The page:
GNU Boot December 2023 News

GNU Boot Maintainers

December 2023


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Article published by: GNU Boot Maintainers

Date of publication: December 2023

GNU Boot December 2023 News

Announcements:

The last project announcement was made in the gnuboot mailing list[1][2] at a time where we didn’t have a website or an announce mailing list yet.

So this announce and the next ones will be published in multiple places:

GNU Boot 0.1 RC3:

We just released GNU Boot 0.1 RC3. We also need help from testers for this release, especially because few intrusive changes were made.

We also release GNU Boot 0.1 RC2 just before but some bugs that don’t affect the installable images were introduced in the last minute fixes so we ended up making an RC3 as well (some tests were broken and some website pages also needed fixes).

Nonfree software found in the source release of GNU Boot 0.1 RC1.

In the GNU Boot source release (gnuboot-0.1-rc1_src.tar.xz) we found the 3 files (F12MicrocodePatch03000002.c, F12MicrocodePatch0300000e.c, F12MicrocodePatch03000027.c) that contain microcode in binary form, without corresponding source code. GNU Boot 0.1 RC1 corresponding source code tarball was remade without these files (and renamed). The images for the Asus KCMA-D8, KFSN4-DRE and KGPE-D16 were also removed as they may contain the nonfree code as well. The rest of the files are unaffected.

Website:

Since the last announce a lot of work was done on the code to deploy the website to make to make it easy for contributors and maintainers to do changes to the website and review them.

The website has also been published. Not everything is ready in it, but it contains enough to understand how to contribute to GNU Boot.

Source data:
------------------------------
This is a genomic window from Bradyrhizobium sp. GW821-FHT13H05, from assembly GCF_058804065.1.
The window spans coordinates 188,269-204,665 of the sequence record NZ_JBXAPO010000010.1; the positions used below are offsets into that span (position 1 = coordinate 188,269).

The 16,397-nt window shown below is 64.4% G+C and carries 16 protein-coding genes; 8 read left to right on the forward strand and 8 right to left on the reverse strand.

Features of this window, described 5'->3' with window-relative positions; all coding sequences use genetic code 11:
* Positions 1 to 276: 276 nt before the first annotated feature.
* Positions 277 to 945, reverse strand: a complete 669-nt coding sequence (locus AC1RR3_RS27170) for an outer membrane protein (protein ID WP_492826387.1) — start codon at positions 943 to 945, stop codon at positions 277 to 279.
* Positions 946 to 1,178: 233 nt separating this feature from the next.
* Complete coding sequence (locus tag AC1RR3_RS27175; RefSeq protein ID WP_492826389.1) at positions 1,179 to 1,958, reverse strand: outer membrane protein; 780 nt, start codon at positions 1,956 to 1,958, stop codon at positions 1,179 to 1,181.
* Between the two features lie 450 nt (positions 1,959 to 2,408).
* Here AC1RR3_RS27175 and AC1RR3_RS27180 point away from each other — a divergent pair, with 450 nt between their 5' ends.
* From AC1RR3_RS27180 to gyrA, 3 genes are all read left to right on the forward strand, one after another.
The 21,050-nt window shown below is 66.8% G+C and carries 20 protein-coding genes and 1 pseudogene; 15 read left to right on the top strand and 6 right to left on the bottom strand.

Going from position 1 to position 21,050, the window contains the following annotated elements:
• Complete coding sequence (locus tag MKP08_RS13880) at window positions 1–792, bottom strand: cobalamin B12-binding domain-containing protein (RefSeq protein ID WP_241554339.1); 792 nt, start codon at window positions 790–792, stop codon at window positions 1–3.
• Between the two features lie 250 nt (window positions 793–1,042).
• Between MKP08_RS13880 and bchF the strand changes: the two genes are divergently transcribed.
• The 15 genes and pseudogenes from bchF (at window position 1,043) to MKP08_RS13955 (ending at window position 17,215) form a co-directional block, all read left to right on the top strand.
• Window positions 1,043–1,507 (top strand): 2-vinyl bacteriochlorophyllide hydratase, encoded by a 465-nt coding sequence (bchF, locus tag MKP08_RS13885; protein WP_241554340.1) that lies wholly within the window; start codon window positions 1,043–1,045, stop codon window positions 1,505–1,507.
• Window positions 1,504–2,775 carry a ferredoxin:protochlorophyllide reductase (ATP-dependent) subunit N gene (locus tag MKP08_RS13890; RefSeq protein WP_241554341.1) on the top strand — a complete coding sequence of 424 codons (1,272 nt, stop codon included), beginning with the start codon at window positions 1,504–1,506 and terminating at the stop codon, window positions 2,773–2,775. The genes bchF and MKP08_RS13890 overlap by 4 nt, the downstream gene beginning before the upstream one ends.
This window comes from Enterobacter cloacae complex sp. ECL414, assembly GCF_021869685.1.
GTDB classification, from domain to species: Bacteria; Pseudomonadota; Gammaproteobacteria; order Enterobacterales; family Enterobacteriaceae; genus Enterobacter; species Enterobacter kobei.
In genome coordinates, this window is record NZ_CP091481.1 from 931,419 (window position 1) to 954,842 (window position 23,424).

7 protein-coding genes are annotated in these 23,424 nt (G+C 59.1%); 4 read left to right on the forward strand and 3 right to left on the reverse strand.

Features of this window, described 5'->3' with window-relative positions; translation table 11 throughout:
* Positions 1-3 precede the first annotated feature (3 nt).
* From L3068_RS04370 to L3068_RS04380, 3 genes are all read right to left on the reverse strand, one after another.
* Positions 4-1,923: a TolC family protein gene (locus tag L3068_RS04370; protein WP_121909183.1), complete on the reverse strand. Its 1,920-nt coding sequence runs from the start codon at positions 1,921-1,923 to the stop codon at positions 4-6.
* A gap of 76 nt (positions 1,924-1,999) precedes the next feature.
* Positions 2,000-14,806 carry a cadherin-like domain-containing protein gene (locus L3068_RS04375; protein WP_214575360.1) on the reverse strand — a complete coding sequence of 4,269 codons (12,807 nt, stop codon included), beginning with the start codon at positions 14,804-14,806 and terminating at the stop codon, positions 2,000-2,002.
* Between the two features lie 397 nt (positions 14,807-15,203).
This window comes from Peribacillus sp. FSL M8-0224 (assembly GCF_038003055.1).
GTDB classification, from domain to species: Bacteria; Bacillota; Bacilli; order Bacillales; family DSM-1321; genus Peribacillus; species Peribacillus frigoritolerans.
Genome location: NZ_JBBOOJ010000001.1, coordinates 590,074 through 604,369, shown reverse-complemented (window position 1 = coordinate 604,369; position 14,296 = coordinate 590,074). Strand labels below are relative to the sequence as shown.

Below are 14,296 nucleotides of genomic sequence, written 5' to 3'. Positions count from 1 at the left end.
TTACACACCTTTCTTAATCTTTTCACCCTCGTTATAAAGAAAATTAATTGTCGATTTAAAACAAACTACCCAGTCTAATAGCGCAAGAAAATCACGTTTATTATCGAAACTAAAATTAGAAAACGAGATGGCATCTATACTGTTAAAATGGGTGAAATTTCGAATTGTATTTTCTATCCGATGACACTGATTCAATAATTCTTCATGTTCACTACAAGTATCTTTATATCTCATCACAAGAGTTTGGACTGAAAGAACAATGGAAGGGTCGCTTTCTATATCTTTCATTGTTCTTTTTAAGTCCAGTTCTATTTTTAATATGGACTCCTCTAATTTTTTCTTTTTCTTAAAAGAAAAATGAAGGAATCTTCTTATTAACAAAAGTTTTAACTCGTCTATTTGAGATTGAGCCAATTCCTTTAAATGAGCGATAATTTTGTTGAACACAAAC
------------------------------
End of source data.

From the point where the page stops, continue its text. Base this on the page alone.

The pages that are not ready yet were also published with a special banner to indicate that.

Since we now have a website, contribution instructions[6], and even a list of areas where we are looking for contributions[6], we can now accept patches.

The website is also now integrated in the GNU Boot source code and we have special code to make it easy to test it locally (and deploy it semi-automatically). So it should make contributions easier.

Testing:

We would also like to thank all the people who tested GNU Boot 0.1 RC1 since the last announce, especially since this can be a lot of work, especially because there are many computers to test.

The following computers were tested with GNU Boot 0.1 RC1 and they all boot fine: * Lenovo Thinkpad R400, T400, T500, T60, W500, X60, X60T, X200, X301 * Asus: KGPE-D16 * Apple: MacBook 2.1

Since some popular computers were tested[7], we are now also looking for testers and contributions on the installation instructions. Even if GNU Boot 0.1 RC3 has already been published, it’s probably easier to do the tests with GNU Boot 0.1 RC1 and a computer that was already tested (unless the computer is an Asus KCMA-D8, see above for more details) as there is no changes that could affect the installation instructions between 0.1 RC1 and 0.1 RC3.

The following computers / mainboards weren’t tested yet with the 0.1 RC1 yet so we also need testers for them (ideally on the 0.1 RC3):

And as stated above we also need to re-test with the RC3 the computers that were already tested with the RC1 to make sure that we didn’t break anything.

GNU Boot running nonfree software:

GNU Boot is still in its early stages and many of the directions the project can take are still being evaluated.

So it’s a good time to warn people that in some cases GNU Boot does run nonfree software on computers other than laptops, and that it may change in the future (we have to decide how to deal with this problem).

The issue is that ATI and Nvidia external GPUs do contain nonfree software. That nonfree software is stored on the card in a memory chip.

At least in some configurations[8], if such GPU is present, GNU Boot downloads and executes that software. Then later on in the boot, Linux-libre also downloads and execute another nonfree software from that same GPU.

If we decide to block that (it’s relatively easy to do that in GNU Boot) then users won’t be able to use such GPU anymore. If we don’t block it, many users will not know about this freedom issue and will think that they only run free software while nonfree software is being executed behind their back.